Infrastructure & Environment

Promoting Road Safety in New York City via Haiku and Pop Art

New York City streets are getting a little more literary. The city Transportation Department has partnered with an artist, John Morse, to create a series of graphic, pop-art signs encouraging drivers, cyclists and pedestrians to be more careful.
by | February 1, 2012
 

8 million swimming,

The traffic rolling like waves.

Watch for undertow.

New York City streets are getting a little more literary. The city Transportation Department has partnered with an artist, John Morse, to create a series of graphic, pop-art signs encouraging drivers, cyclists and pedestrians to be more careful. Each 8-foot-by-8-foot sign, placed at dangerous intersections, has an accompanying haiku poem.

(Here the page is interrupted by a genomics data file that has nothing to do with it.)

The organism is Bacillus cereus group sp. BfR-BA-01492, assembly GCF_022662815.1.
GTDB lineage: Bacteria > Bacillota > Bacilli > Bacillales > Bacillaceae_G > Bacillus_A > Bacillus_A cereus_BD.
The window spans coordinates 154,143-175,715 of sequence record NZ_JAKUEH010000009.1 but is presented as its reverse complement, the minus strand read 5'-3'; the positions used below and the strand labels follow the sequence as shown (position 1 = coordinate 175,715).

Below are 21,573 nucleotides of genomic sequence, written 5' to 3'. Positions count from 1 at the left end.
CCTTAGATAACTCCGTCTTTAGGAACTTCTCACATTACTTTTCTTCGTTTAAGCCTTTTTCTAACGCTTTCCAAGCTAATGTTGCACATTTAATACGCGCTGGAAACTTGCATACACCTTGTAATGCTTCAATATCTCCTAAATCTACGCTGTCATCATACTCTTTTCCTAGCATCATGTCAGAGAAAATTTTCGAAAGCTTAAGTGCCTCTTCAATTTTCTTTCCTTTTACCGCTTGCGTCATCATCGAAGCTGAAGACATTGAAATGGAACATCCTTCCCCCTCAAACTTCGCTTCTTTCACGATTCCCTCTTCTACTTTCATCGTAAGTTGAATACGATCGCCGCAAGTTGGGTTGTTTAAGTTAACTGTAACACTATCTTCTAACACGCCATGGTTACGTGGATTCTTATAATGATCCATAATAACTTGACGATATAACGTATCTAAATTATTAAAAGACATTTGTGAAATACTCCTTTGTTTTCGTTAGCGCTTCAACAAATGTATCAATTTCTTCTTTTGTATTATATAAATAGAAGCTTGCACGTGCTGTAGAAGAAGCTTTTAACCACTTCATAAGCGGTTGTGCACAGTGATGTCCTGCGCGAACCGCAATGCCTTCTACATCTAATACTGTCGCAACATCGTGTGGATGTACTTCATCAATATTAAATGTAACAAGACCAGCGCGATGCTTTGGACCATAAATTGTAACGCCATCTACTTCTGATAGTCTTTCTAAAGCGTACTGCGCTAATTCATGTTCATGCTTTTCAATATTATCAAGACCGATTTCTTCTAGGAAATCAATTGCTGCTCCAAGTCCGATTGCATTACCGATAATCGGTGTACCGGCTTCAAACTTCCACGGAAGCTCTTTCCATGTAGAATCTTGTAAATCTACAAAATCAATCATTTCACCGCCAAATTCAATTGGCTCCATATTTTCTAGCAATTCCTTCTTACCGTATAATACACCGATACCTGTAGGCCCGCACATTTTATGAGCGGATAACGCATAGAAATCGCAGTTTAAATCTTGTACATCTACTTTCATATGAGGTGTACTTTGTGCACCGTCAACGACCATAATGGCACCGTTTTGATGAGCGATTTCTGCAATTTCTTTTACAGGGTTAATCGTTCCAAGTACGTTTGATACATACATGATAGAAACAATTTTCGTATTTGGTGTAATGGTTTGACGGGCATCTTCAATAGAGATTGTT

The city is calling it Curbside Haiku. Here's more from a DOT press release:

"The “Curbside Haiku” installation can be seen citywide on 144 signs to promote road safety. Each design and haiku delivers a safety message by focusing on a transportation mode.

Placed near eye level in high-crash locations near cultural institutions and schools, the colorful signs draw attention to the critical importance of shared responsibility among pedestrians, bicyclists and motorists in keeping New York City’s streets safe."

You can see more of the signs in this slideshow. Alternately, The Department of Transportation provides a list of all the locations around the city, if you'd rather see them in person.

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